By Shonna Slayton

51Yd7-zx29L._SX331_BO1204203200_Briar Rose considers herself just a normal spinner girl, like so many others working in the cotton mills in her small Vermont town. Her biggest concern is earning enough to care for her orphaned younger siblings and keep the family together.

But with a name like Briar Rose -- and with a friend called Henry Prince! -- she shouldn't be surprised when she finds herself surrounded by a real-life fairy tale. Unfortunately, Briar quickly discovers that living in a fairy tale is, well, no fairy tale.

"Spindle" by Shonna Slayton portrays what might happen if the fairy's curse from "Sleeping Beauty," rather than being destroyed, somehow survived for hundreds of years, attached to a magical spindle that finds its way to a young Irish-American girl in the early 20th century. When Briar accepts the spindle as a gift from a peddler, in order to help fix a broken frame in the mill, she unwittingly sets the curse in motion again. In Slayton's imaginative tale, Briar, her family, and her friends must work together to defeat a powerful and relentless evil that threatens not just Briar, but their whole community.
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By Tricia Springstubb

61oXNvj5CL._SX357_BO1204203200_"Just because you did one right thing, did it mean you were good?

"And if that was true, did doing one wrong thing mean you were bad?"

Twelve-year-old Nella Sabatini suddenly finds herself grappling with these and other hard questions in Tricia Springstubb's "Every Single Second."

Change is happening all around Nella, far too fast. Her Catholic school -- the school she's attended her entire life -- is closing. Nella and her former "secret sister," Angela, don't talk to each other anymore. And that's only the beginning. Nella is about to face a series of events and revelations that may shake her faith in everything she knows, loves, and believes in. Read More >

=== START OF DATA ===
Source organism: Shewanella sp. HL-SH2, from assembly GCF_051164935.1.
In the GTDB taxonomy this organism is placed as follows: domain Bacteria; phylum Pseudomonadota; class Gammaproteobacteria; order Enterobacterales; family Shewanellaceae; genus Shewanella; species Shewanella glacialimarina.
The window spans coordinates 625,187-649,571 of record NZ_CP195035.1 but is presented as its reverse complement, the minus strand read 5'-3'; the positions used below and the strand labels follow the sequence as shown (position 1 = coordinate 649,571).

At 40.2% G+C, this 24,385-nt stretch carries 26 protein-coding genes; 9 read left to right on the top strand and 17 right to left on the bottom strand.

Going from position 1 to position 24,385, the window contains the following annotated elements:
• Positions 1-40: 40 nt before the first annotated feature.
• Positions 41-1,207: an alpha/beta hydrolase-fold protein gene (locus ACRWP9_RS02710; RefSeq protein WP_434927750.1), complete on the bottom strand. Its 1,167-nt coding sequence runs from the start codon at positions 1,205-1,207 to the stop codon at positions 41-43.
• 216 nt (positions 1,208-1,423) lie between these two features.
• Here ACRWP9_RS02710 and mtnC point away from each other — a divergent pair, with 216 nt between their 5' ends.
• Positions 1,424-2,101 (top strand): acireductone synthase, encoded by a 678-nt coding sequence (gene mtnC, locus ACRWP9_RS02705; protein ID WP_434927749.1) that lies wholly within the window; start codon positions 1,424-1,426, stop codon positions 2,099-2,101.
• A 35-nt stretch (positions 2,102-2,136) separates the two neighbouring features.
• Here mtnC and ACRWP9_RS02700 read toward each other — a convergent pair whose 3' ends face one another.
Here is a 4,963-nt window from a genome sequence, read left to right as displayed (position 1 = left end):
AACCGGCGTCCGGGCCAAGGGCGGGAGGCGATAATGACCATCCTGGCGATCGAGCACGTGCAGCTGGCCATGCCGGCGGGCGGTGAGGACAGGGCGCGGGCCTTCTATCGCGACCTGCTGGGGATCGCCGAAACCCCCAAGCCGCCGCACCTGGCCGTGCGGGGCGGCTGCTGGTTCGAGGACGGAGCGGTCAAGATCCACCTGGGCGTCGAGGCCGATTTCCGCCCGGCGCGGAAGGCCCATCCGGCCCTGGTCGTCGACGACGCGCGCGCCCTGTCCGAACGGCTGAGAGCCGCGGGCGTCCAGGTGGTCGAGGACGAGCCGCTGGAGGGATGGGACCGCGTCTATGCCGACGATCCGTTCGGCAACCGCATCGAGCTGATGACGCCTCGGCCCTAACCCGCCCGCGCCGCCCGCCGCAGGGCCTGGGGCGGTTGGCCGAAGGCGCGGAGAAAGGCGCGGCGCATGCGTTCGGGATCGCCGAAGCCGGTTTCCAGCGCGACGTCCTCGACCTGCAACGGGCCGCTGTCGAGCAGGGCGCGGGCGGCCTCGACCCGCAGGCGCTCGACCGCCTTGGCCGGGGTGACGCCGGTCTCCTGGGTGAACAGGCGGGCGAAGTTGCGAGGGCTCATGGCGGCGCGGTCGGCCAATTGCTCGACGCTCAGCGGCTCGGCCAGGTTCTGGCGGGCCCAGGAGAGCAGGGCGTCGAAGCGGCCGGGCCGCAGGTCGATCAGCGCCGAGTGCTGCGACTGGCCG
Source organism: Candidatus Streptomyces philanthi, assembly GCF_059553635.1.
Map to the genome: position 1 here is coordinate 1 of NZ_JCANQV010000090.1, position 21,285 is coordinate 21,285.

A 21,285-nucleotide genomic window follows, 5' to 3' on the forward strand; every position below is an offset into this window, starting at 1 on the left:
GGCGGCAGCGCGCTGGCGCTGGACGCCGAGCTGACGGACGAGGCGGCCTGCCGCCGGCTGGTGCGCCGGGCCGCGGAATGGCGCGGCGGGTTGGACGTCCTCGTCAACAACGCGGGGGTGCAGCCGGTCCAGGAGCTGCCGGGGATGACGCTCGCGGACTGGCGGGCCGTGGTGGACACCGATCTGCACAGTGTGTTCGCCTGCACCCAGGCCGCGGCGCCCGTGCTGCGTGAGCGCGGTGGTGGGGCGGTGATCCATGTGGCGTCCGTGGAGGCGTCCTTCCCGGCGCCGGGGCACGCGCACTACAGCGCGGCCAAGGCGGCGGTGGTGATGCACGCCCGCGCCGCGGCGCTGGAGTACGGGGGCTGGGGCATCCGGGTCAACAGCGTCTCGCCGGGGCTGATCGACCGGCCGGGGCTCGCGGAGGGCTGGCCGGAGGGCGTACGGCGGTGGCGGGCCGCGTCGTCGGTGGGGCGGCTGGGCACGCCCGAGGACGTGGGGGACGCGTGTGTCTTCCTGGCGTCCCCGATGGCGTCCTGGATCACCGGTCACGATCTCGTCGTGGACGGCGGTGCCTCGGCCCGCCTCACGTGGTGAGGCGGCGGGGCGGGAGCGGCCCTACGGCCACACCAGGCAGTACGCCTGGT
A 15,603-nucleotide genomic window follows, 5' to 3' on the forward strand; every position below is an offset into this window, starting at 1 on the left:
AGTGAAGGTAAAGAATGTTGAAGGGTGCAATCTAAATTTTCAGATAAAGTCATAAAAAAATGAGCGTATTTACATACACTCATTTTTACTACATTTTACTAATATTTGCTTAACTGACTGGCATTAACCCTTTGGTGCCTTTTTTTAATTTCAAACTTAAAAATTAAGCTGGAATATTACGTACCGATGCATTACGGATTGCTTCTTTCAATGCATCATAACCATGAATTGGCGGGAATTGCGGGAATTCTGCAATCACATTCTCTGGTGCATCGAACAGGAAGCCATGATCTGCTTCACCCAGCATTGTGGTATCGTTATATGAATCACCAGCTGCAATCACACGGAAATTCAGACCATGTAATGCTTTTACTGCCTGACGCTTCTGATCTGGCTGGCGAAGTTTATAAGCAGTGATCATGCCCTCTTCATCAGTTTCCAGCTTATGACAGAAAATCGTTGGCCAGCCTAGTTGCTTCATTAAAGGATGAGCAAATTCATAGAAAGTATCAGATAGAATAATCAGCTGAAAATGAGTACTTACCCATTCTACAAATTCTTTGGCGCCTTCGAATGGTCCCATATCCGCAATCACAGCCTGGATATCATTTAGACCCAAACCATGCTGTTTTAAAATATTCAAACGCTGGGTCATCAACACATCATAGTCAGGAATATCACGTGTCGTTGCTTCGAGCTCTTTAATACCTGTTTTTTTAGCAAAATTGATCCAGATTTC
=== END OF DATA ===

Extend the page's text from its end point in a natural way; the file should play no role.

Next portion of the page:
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By Iain Lawrence

41Qni1J65L._SX329_BO1204203200_(Review contains some spoilers.)

Twelve-year-old Chris never expected much more than a little family bonding time when his uncle Jack invited him for a sail along the Alaskan coast. Having lost his father the year before, he appreciates the chance to spend some time with his father's brother. He didn't expect Frank, an older boy sailing with them, who hates him on sight. And he never dreamed that an accident would strand him and Frank on a deserted shore with no way to call for help.

"The Skeleton Tree" by Iain Lawrence is an exciting adventure story for middle-schoolers, with two interesting young protagonists. As you'd expect, Chris and Frank have to learn to get along, at least to some extent, to find a way to survive. Read More >
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By Lauren Wolk

61UonXDCtXL._SX333_BO1204203200_(Note: This review contains some spoilers.)

"The year I turned twelve," Annabelle, the narrator of "Wolf Hollow," tells us, "I learned that what I said and what I did mattered."